The story of a beautiful starlet that lost its shine is always tragic, and the tale of Barbara Payton is no exception.
Born in Cloquet, Minnesota on November 26, 1927, Barbara Lee Redfield came from a modest, blue-collar background. She grew up to be a stunningly gorgeous woman, and, following a quickie marriage at age 19, decided to leave home to capitalize on her good looks in Tinseltown. She headed for Hollywood in 1948 and, within a short time, was placed under contract by Universal, where she began the typical starlet route of bit parts. Pretty soon the renamed Barbara Payton was earning several thousand dollars a week in the early 1950s, becoming the "It" Girl of her day. The gossip magazines followed her relentlessly, mercilessly reporting her sordid personal details.
She was immersed in violent relationships with both actor and socialite Franchet Tone and B-movie tough guy actor Tom Neal. She juggled between the two for a while. On September 13, 1951, the men engaged in a deadly brawl and when it was over, Tone was in the hospital with broken bones and a brain concussion. Barbara ended up with both a black eye and the story splattered across the gossip rags. She married Tone after he recovered from his injuries, but left him after only seven weeks and returned to the violence-prone Neal. Her career plummeted during the 4-year relationship, and she left for England, hoping to rediscover herself.
Payton's looks were fading, due to alcohol and drugs, so she tried -- once again -- to change. She spent some time in Mexico, another time in a roach-infested apartment with Vampira, another star whose light had dimmed, next door.
Many speculate that Payton likely had mental and emotional issues that were exacerbated by alcoholism, occasional drug abuse, and deep self-loathing. Later, evidence would show that she was likely sexually abused as a teen. In 1963, she was conned into helping publish an "autobiography," called I Am Not Ashamed, which didn't do well. She received a mere $1,000 for her story.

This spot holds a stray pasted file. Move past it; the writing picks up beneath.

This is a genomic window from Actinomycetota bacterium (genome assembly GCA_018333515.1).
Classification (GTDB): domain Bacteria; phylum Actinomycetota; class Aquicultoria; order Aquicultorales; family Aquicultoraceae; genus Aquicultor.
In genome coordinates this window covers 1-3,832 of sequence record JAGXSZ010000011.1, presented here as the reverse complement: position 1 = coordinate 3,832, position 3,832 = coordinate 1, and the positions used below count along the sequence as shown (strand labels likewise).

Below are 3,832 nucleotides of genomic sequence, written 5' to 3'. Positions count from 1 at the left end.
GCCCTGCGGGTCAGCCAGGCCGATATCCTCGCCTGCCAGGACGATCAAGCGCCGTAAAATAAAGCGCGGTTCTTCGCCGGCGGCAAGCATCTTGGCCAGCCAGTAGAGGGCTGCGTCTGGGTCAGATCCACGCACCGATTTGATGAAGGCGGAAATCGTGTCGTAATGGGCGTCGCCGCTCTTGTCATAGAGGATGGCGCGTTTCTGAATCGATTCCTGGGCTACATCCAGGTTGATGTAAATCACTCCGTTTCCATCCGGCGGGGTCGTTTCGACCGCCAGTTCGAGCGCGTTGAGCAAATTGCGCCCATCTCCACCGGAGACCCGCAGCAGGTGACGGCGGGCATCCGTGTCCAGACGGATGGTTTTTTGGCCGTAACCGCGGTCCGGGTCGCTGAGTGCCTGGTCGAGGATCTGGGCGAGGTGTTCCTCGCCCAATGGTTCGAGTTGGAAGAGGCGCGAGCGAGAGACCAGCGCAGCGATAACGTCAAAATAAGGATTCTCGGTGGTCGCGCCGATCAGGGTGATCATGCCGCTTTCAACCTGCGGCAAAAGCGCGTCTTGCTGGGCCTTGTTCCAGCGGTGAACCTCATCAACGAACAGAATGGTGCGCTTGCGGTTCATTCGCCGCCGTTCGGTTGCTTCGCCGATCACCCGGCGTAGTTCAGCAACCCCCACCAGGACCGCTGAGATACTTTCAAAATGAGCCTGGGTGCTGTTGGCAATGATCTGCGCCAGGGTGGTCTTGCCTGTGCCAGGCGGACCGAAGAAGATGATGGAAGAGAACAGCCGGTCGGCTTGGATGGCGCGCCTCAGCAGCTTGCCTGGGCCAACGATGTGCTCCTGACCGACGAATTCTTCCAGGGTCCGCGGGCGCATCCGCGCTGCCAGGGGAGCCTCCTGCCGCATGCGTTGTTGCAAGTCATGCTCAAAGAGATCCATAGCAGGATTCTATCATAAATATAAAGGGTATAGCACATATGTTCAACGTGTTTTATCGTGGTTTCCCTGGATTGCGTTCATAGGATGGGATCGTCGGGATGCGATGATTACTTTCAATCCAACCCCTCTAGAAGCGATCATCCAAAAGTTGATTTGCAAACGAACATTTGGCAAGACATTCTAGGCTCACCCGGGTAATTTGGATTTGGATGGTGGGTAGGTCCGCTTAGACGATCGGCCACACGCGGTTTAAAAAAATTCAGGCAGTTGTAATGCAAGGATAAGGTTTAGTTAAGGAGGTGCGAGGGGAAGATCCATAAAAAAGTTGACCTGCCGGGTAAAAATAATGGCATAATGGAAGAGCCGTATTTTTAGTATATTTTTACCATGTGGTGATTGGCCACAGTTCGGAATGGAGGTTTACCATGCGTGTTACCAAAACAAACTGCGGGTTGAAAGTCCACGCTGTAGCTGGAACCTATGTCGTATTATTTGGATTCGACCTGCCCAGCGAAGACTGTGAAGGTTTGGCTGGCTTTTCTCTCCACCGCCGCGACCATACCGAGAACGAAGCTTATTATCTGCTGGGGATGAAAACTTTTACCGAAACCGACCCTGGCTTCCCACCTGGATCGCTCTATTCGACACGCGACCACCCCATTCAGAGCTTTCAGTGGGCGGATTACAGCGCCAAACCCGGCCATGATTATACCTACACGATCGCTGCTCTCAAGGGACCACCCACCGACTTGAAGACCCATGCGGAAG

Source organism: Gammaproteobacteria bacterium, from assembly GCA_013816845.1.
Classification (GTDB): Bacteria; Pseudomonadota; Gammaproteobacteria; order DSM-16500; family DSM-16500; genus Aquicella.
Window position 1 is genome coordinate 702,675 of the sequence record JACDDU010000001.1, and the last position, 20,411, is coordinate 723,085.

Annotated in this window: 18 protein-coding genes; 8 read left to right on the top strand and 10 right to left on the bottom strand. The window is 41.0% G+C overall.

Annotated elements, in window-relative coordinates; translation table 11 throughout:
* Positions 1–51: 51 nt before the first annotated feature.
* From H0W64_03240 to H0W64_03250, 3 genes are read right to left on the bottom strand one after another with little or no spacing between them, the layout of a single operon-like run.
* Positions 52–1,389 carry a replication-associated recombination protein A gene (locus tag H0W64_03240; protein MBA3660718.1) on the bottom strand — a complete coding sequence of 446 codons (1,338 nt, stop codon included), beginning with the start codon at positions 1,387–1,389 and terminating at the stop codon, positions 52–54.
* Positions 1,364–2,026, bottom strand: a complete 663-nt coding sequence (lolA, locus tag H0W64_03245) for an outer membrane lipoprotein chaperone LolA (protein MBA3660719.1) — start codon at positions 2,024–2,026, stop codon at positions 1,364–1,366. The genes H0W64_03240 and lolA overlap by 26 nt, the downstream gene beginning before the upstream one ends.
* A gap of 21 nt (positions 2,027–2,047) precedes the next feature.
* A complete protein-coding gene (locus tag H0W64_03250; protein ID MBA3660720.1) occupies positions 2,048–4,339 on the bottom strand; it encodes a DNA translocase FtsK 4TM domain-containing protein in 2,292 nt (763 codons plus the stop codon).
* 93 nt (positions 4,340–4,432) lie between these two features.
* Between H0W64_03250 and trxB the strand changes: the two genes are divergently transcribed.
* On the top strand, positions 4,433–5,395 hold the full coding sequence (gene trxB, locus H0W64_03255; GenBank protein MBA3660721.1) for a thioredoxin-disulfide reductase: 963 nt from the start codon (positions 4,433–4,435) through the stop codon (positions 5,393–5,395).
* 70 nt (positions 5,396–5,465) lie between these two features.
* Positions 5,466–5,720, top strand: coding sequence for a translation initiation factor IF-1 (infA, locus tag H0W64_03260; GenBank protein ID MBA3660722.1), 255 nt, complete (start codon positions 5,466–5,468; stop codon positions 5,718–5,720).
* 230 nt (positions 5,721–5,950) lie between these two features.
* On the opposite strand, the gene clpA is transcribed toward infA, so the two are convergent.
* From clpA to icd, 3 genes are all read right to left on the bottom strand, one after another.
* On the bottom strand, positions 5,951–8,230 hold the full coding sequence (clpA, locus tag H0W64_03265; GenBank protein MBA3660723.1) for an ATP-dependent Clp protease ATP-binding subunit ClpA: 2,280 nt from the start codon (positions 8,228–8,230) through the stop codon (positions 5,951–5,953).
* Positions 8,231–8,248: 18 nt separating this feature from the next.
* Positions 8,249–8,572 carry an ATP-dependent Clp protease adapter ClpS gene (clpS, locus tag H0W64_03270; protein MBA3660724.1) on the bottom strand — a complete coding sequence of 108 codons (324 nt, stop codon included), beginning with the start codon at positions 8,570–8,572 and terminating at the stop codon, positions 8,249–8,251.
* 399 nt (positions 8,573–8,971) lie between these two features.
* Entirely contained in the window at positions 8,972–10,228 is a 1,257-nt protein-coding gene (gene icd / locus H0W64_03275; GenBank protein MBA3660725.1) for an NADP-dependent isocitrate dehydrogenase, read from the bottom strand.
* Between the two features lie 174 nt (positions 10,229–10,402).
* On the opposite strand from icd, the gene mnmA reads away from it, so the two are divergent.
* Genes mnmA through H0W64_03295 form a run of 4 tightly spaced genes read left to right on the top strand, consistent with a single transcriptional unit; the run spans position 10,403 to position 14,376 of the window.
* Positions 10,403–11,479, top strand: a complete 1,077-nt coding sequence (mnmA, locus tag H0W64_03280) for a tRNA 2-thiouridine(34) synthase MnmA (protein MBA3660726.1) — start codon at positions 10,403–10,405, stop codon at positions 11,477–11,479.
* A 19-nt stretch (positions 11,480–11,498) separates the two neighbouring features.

Payton sunk even lower, gaining weight. Her gorgeous features were distorted by her self-abuse, as veins creased across her face, her hair faded to a dull shade, and she had a potbelly. Soon she became a drug-addicted derelict in the streets of Los Angeles. From 1955 to 1963 there were various brushes with the law - among them passing bad checks, public drunkenness and, ultimately, prostitution along Sunset Boulevard. She was forced to sleep on bus benches, was beaten and bruised by her tricks, and lost teeth in the process. She eventually made headlines when she was discovered unconscious outside a drug store market in the downtown streets of L.A. Offered the choice of being admitted to the detox unit, Payton was quoted as saying, “I'd rather drink and die.”
After a stay in the hospital, she was sent to her parents’ home in San Diego. She told a friend, “I never wanted to be with them, I never wanted to see them again. But here I am, and I got all the booze I want.” Her father and mother were both heavy drinkers, and engaged with Payton in unabated drinking binges. Just weeks later on May 8, 1967, she was found dead on the bathroom floor; reckless living had destroyed her liver and heart. She was only 39 years old.